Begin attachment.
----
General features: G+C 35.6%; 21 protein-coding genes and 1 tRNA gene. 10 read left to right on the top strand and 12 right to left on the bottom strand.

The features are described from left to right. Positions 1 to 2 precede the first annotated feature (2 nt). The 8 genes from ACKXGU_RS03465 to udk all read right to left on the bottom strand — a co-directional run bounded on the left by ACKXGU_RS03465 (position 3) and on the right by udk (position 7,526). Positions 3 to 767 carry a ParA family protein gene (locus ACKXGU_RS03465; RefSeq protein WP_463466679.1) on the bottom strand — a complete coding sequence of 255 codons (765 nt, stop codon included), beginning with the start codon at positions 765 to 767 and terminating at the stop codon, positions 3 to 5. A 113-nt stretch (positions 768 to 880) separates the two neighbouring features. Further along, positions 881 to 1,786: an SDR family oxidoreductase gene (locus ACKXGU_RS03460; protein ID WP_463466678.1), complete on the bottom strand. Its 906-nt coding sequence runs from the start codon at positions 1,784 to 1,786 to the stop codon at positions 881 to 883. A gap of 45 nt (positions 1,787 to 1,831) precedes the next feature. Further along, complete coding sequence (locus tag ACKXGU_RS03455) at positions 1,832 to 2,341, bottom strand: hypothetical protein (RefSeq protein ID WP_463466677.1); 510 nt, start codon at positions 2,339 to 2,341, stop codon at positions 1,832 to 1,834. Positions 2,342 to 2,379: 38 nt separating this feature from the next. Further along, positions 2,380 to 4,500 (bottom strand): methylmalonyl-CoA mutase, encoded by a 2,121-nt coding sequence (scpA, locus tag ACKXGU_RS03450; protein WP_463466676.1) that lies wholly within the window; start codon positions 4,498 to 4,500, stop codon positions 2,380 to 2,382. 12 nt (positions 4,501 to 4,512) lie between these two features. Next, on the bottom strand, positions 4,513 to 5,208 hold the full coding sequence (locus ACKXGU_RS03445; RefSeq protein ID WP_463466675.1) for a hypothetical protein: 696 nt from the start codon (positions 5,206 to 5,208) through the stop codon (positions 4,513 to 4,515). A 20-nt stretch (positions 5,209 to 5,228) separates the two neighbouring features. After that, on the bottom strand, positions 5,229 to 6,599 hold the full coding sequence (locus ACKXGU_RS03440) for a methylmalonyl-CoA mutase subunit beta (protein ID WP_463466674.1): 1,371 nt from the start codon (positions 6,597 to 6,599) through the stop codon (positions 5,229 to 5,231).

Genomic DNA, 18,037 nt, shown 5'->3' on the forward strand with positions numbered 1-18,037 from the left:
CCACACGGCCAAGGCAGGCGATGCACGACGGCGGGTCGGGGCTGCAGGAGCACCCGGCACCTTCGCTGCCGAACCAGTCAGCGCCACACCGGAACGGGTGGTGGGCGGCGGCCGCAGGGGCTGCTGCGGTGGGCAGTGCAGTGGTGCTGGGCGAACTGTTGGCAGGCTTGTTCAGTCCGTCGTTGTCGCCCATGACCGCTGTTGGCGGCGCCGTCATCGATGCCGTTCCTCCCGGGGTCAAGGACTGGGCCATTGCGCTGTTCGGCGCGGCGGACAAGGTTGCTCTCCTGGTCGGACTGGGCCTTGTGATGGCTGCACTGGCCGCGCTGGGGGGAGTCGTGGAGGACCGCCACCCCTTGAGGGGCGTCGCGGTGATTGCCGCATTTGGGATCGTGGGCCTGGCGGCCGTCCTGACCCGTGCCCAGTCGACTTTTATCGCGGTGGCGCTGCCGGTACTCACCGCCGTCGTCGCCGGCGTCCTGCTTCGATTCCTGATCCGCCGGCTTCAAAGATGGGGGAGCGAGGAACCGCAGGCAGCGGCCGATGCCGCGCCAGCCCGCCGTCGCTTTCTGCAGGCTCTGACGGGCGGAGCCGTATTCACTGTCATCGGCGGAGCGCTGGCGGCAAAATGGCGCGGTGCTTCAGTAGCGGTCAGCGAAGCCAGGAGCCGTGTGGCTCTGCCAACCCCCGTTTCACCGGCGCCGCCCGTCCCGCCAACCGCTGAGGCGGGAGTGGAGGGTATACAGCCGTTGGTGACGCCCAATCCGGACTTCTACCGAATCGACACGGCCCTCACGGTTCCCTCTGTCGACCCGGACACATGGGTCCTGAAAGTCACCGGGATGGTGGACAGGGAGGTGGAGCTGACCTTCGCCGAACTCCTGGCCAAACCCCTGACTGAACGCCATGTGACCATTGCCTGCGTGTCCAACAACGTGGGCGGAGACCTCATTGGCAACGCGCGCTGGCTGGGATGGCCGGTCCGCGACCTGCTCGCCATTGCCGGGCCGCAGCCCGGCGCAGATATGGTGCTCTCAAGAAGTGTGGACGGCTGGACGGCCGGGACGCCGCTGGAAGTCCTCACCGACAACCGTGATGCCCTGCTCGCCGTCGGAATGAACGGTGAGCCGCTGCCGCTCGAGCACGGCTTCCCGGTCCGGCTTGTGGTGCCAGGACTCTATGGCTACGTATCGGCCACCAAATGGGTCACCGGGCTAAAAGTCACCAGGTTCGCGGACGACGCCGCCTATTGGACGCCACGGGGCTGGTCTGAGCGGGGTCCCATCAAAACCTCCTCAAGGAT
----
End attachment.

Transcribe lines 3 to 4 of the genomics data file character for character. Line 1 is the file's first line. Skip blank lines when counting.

Genomic DNA, 18,037 nt, shown 5'->3' on the forward strand with positions numbered 1-18,037 from the left:
CCACACGGCCAAGGCAGGCGATGCACGACGGCGGGTCGGGGCTGCAGGAGCACCCGGCACCTTCGCTGCCGAACCAGTCAGCGCCACACCGGAACGGGTGGTGGGCGGCGGCCGCAGGGGCTGCTGCGGTGGGCAGTGCAGTGGTGCTGGGCGAACTGTTGGCAGGCTTGTTCAGTCCGTCGTTGTCGCCCATGACCGCTGTTGGCGGCGCCGTCATCGATGCCGTTCCTCCCGGGGTCAAGGACTGGGCCATTGCGCTGTTCGGCGCGGCGGACAAGGTTGCTCTCCTGGTCGGACTGGGCCTTGTGATGGCTGCACTGGCCGCGCTGGGGGGAGTCGTGGAGGACCGCCACCCCTTGAGGGGCGTCGCGGTGATTGCCGCATTTGGGATCGTGGGCCTGGCGGCCGTCCTGACCCGTGCCCAGTCGACTTTTATCGCGGTGGCGCTGCCGGTACTCACCGCCGTCGTCGCCGGCGTCCTGCTTCGATTCCTGATCCGCCGGCTTCAAAGATGGGGGAGCGAGGAACCGCAGGCAGCGGCCGATGCCGCGCCAGCCCGCCGTCGCTTTCTGCAGGCTCTGACGGGCGGAGCCGTATTCACTGTCATCGGCGGAGCGCTGGCGGCAAAATGGCGCGGTGCTTCAGTAGCGGTCAGCGAAGCCAGGAGCCGTGTGGCTCTGCCAACCCCCGTTTCACCGGCGCCGCCCGTCCCGCCAACCGCTGAGGCGGGAGTGGAGGGTATACAGCCGTTGGTGACGCCCAATCCGGACTTCTACCGAATCGACACGGCCCTCACGGTTCCCTCTGTCGACCCGGACACATGGGTCCTGAAAGTCACCGGGATGGTGGACAGGGAGGTGGAGCTGACCTTCGCCGAACTCCTGGCCAAACCCCTGACTGAACGCCATGTGACCATTGCCTGCGTGTCCAACAACGTGGGCGGAGACCTCATTGGCAACGCGCGCTGGCTGGGATGGCCGGTCCGCGACCTGCTCGCCATTGCCGGGCCGCAGCCCGGCGCAGATATGGTGCTCTCAAGAAGTGTGGACGGCTGGACGGCCGGGACGCCGCTGGAAGTCCTCACCGACAACCGTGATGCCCTGCTCGCCGTCGGAATGAACGGTGAGCCGCTGCCGCTCGAGCACGGCTTCCCGGTCCGGCTTGTGGTGCCAGGACTCTATGGCTACGTATCGGCCACCAAATGGGTCACCGGGCTAAAAGTCACCAGGTTCGCGGACGACGCCGCCTATTGGACGCCACGGGGCTGGTCTGAGCGGGGTCCCATCAAAACCTCCTCAAGGAT